Wow, I can’t believe how much misinformation there is. In our new parish, which we have been attending since May, there have not been any incidents whatsoever that could even be construed as “dangerous” to anyone! I ask the pastor on a weekly basis how things are going with regard to any complaints or concerns people of the parish have. Complaints have been very few in number. As to any complaints to the diocese, in fact, there was one person who made a false complaint. This same person was seen by my daughters intentionally trying to provoke Adam to have behavioral problems during mass by making odd noises. My daughters saw him actually watch Adam’s reaction as he would periodically make the noise, then stop, then make it again. He has been dealt with by the pastor. You need to understand that we are dealing with small towns in a very rural part of the country. The whole case against Adam has more to do with people who want to fully control both Bertha school, St. Joseph’s Church, and the community. I am a threat to that because I will accept that only their families have any dignity in our community. they think their kids can urinate on other people’s kids in the shower rooms at school. My oldest boy stood up against that and I fully backed him up. this was a tradition that went for at least a decade or two. and this is just a for example. It isn’t hard to point out someone’s size and the fact that he has a mental disability to get other people to be afraid of him. this crowd manipulation went on for a good year or two before the restraining order. I have/had many supporters within the parish who felt inspired by our family in their faith. In fact, there was an elderly woman who sat next to us every Sunday as she was terminally ill with cancer until she was no longer strong enough to come to mass. I had asked her why she insisted on sitting so close to Adam and she replied it was spiritually very meaningful to her to do so.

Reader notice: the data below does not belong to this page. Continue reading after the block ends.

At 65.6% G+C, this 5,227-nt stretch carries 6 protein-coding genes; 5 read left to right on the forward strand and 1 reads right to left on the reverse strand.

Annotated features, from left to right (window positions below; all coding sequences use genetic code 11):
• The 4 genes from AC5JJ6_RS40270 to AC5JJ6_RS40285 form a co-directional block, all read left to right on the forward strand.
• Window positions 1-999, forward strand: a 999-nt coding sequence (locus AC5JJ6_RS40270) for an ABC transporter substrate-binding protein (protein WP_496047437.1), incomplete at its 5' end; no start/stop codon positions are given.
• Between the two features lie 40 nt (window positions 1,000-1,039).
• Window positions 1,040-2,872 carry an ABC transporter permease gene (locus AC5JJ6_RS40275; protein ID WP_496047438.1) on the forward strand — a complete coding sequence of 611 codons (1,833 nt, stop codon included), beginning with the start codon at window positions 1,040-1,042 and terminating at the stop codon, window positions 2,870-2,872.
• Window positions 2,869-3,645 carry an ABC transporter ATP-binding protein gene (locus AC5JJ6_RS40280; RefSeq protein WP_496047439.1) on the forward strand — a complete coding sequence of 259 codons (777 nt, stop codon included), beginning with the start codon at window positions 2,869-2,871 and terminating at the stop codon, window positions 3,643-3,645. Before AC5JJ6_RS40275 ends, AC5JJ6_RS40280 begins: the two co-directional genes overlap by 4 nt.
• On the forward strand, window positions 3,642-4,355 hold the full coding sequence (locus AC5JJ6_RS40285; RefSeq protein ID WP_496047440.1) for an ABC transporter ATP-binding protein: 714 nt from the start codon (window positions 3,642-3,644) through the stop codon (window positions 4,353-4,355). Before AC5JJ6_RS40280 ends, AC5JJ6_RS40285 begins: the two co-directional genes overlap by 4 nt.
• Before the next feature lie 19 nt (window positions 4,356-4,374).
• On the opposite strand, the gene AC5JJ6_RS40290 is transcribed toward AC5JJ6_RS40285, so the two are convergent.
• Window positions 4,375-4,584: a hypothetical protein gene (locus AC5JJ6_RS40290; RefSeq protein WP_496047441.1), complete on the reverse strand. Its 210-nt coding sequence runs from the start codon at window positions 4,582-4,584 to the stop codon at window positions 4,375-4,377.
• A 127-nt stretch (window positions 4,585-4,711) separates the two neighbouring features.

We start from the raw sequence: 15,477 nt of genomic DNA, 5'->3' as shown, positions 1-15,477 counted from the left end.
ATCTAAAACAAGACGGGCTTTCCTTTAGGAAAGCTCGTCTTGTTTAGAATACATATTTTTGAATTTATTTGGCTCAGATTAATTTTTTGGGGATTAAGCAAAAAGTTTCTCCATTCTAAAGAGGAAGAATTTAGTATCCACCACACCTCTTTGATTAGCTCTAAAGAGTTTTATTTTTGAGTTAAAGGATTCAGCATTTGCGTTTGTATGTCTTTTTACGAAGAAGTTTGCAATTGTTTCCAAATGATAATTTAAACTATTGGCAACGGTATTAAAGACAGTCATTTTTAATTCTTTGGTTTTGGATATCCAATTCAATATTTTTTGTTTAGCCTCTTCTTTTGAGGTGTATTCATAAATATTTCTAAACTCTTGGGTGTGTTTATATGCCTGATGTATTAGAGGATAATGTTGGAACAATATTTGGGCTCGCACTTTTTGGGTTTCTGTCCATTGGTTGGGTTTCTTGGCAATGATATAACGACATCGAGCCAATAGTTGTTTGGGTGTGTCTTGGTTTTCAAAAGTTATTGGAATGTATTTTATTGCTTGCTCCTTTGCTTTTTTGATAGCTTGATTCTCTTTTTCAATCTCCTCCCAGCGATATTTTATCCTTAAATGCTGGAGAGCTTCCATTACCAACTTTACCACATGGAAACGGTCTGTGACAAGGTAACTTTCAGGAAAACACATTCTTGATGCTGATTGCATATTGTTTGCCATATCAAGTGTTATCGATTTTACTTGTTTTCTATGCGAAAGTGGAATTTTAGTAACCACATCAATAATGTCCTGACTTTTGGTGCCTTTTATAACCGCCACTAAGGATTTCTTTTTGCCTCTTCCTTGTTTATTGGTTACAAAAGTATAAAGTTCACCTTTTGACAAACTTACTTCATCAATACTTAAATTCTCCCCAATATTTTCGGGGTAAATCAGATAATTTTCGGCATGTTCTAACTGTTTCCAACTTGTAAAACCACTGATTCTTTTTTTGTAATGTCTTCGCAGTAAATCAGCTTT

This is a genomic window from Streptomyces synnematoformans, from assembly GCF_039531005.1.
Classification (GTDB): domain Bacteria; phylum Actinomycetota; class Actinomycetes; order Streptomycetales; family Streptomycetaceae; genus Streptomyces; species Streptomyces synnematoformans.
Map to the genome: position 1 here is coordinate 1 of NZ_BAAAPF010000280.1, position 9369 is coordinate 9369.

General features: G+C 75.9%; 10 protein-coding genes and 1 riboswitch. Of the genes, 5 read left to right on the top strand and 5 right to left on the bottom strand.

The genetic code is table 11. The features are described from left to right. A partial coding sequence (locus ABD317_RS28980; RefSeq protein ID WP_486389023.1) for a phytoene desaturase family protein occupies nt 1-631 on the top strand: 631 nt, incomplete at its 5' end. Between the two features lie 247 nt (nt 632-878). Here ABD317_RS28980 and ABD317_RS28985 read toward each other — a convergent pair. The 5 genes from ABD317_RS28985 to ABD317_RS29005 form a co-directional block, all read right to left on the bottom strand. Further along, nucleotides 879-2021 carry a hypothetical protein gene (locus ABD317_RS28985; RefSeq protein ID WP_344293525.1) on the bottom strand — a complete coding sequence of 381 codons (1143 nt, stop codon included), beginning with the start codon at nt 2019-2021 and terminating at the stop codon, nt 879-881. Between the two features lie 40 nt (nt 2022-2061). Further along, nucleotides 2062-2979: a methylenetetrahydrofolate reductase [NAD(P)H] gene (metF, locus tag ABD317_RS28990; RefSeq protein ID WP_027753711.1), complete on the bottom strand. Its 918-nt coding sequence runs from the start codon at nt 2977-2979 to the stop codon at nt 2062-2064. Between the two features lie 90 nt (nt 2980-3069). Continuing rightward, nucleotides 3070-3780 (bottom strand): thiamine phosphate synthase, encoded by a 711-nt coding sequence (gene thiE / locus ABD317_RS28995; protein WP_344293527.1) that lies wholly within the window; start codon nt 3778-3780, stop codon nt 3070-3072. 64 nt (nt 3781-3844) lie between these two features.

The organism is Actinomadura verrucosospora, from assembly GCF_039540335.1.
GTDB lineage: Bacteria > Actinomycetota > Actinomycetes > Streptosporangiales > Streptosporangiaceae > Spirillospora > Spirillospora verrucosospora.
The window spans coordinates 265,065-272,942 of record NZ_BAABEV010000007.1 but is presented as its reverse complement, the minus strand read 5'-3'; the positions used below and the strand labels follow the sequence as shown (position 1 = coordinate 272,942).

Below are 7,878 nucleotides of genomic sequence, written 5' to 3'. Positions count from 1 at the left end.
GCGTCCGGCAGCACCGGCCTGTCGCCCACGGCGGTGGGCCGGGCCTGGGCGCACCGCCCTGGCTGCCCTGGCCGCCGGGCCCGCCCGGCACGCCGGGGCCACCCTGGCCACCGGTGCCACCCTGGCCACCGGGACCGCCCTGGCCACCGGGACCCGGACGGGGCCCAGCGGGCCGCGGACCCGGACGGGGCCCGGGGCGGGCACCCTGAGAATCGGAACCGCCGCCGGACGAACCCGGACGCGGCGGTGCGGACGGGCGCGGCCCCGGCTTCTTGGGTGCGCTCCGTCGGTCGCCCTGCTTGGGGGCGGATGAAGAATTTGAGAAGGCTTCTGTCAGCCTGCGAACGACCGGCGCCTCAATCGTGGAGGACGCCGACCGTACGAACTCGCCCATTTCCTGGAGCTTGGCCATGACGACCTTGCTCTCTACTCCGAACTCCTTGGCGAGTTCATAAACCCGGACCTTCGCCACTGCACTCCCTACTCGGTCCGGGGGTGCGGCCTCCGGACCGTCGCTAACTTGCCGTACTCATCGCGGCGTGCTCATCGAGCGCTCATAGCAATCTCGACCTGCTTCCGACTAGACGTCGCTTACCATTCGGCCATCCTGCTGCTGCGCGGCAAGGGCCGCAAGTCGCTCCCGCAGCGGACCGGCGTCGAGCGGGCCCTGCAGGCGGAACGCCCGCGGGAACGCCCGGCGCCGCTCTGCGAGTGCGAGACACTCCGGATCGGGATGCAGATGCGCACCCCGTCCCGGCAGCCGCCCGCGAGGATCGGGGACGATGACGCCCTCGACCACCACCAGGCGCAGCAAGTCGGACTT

Phineeas, sorry if I got the name wrong, but if you are so concerned and interested in the story, don’t you think it important to learn all the facts to be sure they are true? First of all, it is the diocese of St. Cloud, it has nothing to do with St. Paul, the capital of MN. Secondly, I have proof in writing that Fr. Dan could not have offered accomodations as he claims because he says in writing he would not meet with me without a third person present. Nor would he speak with me on the phone. I openly challenge him to prove that accomodations were offered. he was forced by the congregation after many months of the congregation being manipulated by a few people in town who felt their “rule” being threatened. they never expected national attention, nor did they expect it to become legal. They just thought they could pressure us to leave town, and the whole thing got out of hand for them. In fact, the 8 Sundays before the RO, Adam was perfectly behaved in Mass, sitting, standing, kneeling, no noises, no distractions. This was a very inconvenient fact for them, but they had decided what they wanted to do and went ahead and did it despite Adam’s continued dramatic improvement. The pastor of our current parish is very supportive of our family and is working to help the parish “get over” the fears brought about by the massive gossip. I challenge you to get the facts. You can look me up in the phone book. I’d be happy to talk. It’s important, especially for clergy, if you wish to be one of them, not to discuss real life situations based on stories without getting the facts. If what you claim is going on with your A-Bp and others, it is truly a sad day in the Church. Gossip is always wrong, no matter who does it. I am willing to discuss my situation with any member of the hierarchy whatever.